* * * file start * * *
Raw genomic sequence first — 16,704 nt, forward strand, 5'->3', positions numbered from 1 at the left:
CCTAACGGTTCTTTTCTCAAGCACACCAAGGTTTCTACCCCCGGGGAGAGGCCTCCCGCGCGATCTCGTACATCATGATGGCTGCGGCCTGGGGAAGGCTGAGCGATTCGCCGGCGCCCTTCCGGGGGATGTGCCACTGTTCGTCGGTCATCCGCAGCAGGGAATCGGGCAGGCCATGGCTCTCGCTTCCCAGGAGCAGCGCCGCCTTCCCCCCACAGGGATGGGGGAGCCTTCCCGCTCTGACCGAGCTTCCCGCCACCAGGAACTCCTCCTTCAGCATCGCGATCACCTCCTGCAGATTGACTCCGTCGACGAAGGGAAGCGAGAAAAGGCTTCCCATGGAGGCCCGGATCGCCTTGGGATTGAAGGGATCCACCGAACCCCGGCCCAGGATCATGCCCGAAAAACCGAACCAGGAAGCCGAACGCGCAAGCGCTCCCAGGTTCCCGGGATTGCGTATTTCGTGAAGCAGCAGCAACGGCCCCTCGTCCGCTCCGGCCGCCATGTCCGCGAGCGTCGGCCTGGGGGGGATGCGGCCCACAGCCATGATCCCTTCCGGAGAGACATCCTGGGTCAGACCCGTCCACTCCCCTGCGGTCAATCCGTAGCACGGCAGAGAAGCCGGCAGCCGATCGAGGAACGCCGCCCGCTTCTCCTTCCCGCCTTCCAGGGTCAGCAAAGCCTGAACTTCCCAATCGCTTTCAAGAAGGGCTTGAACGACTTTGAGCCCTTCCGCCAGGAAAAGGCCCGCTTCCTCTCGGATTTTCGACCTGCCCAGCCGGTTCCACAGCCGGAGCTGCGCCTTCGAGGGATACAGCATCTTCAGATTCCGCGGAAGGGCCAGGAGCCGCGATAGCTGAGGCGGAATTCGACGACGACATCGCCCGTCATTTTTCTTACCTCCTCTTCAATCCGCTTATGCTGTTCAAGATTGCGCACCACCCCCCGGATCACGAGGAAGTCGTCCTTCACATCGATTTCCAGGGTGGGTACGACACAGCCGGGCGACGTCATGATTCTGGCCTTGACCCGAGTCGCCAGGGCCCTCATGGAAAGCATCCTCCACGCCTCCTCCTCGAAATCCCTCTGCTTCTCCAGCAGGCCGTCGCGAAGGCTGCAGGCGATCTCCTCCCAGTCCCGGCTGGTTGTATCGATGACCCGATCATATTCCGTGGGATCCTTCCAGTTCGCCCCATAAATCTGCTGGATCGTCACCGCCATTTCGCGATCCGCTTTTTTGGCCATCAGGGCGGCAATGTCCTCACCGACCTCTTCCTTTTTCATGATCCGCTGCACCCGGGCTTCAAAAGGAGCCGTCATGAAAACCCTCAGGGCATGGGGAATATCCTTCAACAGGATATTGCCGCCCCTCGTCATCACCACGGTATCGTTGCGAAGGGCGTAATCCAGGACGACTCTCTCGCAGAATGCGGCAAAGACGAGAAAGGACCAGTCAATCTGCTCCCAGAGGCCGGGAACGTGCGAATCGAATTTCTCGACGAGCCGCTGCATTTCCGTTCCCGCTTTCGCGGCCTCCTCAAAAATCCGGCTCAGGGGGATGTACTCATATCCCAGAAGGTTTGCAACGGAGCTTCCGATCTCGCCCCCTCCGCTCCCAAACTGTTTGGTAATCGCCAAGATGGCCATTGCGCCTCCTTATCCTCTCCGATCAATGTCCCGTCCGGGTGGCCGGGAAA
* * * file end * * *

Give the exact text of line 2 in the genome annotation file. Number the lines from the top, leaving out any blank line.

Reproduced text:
CCTAACGGTTCTTTTCTCAAGCACACCAAGGTTTCTACCCCCGGGGAGAGGCCTCCCGCGCGATCTCGTACATCATGATGGCTGCGGCCTGGGGAAGGCTGAGCGATTCGCCGGCGCCCTTCCGGGGGATGTGCCACTGTTCGTCGGTCATCCGCAGCAGGGAATCGGGCAGGCCATGGCTCTCGCTTCCCAGGAGCAGCGCCGCCTTCCCCCCACAGGGATGGGGGAGCCTTCCCGCTCTGACCGAGCTTCCCGCCACCAGGAACTCCTCCTTCAGCATCGCGATCACCTCCTGCAGATTGACTCCGTCGACGAAGGGAAGCGAGAAAAGGCTTCCCATGGAGGCCCGGATCGCCTTGGGATTGAAGGGATCCACCGAACCCCGGCCCAGGATCATGCCCGAAAAACCGAACCAGGAAGCCGAACGCGCAAGCGCTCCCAGGTTCCCGGGATTGCGTATTTCGTGAAGCAGCAGCAACGGCCCCTCGTCCGCTCCGGCCGCCATGTCCGCGAGCGTCGGCCTGGGGGGGATGCGGCCCACAGCCATGATCCCTTCCGGAGAGACATCCTGGGTCAGACCCGTCCACTCCCCTGCGGTCAATCCGTAGCACGGCAGAGAAGCCGGCAGCCGATCGAGGAACGCCGCCCGCTTCTCCTTCCCGCCTTCCAGGGTCAGCAAAGCCTGAACTTCCCAATCGCTTTCAAGAAGGGCTTGAACGACTTTGAGCCCTTCCGCCAGGAAAAGGCCCGCTTCCTCTCGGATTTTCGACCTGCCCAGCCGGTTCCACAGCCGGAGCTGCGCCTTCGAGGGATACAGCATCTTCAGATTCCGCGGAAGGGCCAGGAGCCGCGATAGCTGAGGCGGAATTCGACGACGACATCGCCCGTCATTTTTCTTACCTCCTCTTCAATCCGCTTATGCTGTTCAAGATTGCGCACCACCCCCCGGATCACGAGGAAGTCGTCCTTCACATCGATTTCCAGGGTGGGTACGACACAGCCGGGCGACGTCATGATTCTGGCCTTGACCCGAGTCGCCAGGGCCCTCATGGAAAGCATCCTCCACGCCTCCTCCTCGAAATCCCTCTGCTTCTCCAGCAGGCCGTCGCGAAGGCTGCAGGCGATCTCCTCCCAGTCCCGGCTGGTTGTATCGATGACCCGATCATATTCCGTGGGATCCTTCCAGTTCGCCCCATAAATCTGCTGGATCGTCACCGCCATTTCGCGATCCGCTTTTTTGGCCATCAGGGCGGCAATGTCCTCACCGACCTCTTCCTTTTTCATGATCCGCTGCACCCGGGCTTCAAAAGGAGCCGTCATGAAAACCCTCAGGGCATGGGGAATATCCTTCAACAGGATATTGCCGCCCCTCGTCATCACCACGGTATCGTTGCGAAGGGCGTAATCCAGGACGACTCTCTCGCAGAATGCGGCAAAGACGAGAAAGGACCAGTCAATCTGCTCCCAGAGGCCGGGAACGTGCGAATCGAATTTCTCGACGAGCCGCTGCATTTCCGTTCCCGCTTTCGCGGCCTCCTCAAAAATCCGGCTCAGGGGGATGTACTCATATCCCAGAAGGTTTGCAACGGAGCTTCCGATCTCGCCCCCTCCGCTCCCAAACTGTTTGGTAATCGCCAAGATGGCCATTGCGCCTCCTTATCCTCTCCGATCAATGTCCCGTCCGGGTGGCCGGGAAA